Recently, the coronavirus pandemic’s social disruptions appear to have driven increases in crime in communities across the country. A July report by the Council on Criminal Justice showed that homicide rates in nearly two dozen cities with readily available crime numbers are still nearly 40 percent higher than they were before the pandemic. In Prince George’s County, which neighbors D.C., officials were so alarmed by the recent increase in crime — August was the single-deadliest month in the county’s history, with 24 homicides — that they announced a curfew for juveniles, more of whom are being arrested, many for carjacking offenses. (D.C. already had a juvenile curfew on the books, but the city only recently — and quietly — started enforcing it.)

True, cities such as D.C. only have so much power to address gun violence. Congress has failed to embrace obvious gun-control measures, such as universal background checks or a ban on assault weapons. The Supreme Court’s wrong-headed reading of the Second Amendment has made it more difficult for states and localities to fill the gap with their own restrictions. And many Republican-led states have loosened virtually all constraints on guns. The result has been the unchecked proliferation of firearms. Even with some of the country’s toughest gun laws, the District is awash in firearms. Police so far this year have seized 2,249 guns, 815 more than this time last year; they seem to be fighting a losing battle.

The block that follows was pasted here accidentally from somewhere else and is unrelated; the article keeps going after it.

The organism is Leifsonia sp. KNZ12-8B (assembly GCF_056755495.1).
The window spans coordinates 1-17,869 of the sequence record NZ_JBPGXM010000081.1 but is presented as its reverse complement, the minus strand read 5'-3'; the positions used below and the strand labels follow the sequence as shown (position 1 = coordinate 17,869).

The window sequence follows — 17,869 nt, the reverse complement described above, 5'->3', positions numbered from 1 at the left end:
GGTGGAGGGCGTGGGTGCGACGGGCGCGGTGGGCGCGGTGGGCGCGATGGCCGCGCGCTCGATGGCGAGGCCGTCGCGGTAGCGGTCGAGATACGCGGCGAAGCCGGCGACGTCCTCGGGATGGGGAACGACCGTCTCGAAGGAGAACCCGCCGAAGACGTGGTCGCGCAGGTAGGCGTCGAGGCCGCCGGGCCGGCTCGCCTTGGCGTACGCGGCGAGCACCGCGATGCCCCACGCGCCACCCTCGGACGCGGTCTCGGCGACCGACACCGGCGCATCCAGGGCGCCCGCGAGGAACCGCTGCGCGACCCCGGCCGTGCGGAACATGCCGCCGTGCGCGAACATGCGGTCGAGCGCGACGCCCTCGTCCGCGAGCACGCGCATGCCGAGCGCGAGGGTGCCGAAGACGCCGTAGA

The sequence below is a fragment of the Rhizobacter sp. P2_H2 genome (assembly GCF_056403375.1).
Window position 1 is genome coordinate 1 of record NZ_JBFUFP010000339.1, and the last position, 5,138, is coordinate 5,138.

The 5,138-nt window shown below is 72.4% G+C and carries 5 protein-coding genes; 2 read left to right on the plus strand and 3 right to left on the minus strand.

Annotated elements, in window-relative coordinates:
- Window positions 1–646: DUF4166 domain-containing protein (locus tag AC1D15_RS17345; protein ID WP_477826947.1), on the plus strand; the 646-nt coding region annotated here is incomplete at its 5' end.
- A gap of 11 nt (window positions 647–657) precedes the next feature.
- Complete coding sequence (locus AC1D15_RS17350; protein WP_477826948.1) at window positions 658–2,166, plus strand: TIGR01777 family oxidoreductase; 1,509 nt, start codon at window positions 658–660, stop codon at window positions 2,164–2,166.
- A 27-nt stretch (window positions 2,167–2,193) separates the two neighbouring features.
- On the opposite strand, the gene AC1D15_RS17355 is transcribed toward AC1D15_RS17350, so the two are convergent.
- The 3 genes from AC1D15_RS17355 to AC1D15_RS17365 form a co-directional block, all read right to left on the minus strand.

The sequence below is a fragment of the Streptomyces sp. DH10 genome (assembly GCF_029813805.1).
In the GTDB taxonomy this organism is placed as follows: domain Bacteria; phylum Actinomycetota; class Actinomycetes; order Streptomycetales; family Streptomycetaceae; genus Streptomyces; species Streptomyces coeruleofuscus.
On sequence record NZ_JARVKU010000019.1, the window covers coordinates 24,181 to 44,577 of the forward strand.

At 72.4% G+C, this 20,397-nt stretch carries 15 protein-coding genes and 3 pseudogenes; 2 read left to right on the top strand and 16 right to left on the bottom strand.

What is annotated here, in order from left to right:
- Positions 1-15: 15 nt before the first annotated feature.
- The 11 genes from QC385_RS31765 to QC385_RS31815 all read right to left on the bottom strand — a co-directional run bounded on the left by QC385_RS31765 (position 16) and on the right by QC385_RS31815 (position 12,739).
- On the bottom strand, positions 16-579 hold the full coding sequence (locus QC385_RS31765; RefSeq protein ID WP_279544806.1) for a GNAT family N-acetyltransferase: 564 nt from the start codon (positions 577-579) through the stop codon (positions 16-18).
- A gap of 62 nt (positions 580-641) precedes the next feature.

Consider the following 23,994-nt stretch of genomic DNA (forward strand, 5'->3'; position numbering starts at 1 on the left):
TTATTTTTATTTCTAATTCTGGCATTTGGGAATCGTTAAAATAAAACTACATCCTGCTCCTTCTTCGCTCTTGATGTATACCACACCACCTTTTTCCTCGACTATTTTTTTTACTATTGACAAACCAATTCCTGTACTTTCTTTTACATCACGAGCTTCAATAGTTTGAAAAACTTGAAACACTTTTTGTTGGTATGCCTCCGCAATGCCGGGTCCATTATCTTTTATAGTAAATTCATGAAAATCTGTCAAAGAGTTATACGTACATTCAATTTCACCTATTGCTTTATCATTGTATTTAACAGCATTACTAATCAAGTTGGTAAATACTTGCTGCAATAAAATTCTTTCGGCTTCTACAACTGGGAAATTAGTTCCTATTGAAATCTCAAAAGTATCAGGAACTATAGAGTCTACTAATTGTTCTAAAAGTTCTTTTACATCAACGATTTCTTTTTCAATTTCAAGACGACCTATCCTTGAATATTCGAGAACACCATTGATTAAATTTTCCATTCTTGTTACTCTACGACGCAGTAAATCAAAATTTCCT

Yet local officials can’t just throw in the towel. Responsibility falls firstly on Mayor Muriel E. Bowser (D), who has rightly made gun violence a priority. She smartly chose the capable Robert J. Contee III as police chief, but she also recognized — her critics say belatedly — that police alone can’t solve the problem. Accordingly, she has launched a number of programs focused on prevention and intervention: funding the work of community groups in the city’s hardest-hit neighborhoods; putting violence interrupters on streets to quell disputes; cleaning up run-down areas; and pairing those at high risk for involvement in gun violence with dedicated teams that can help them get job training, housing, mental health treatment or other services. Even if these programs work, they will not produce instant results. Some critics say they are little more than expensive gimmicks. The mayor must insist on stringent measures to gauge her programs’ impact.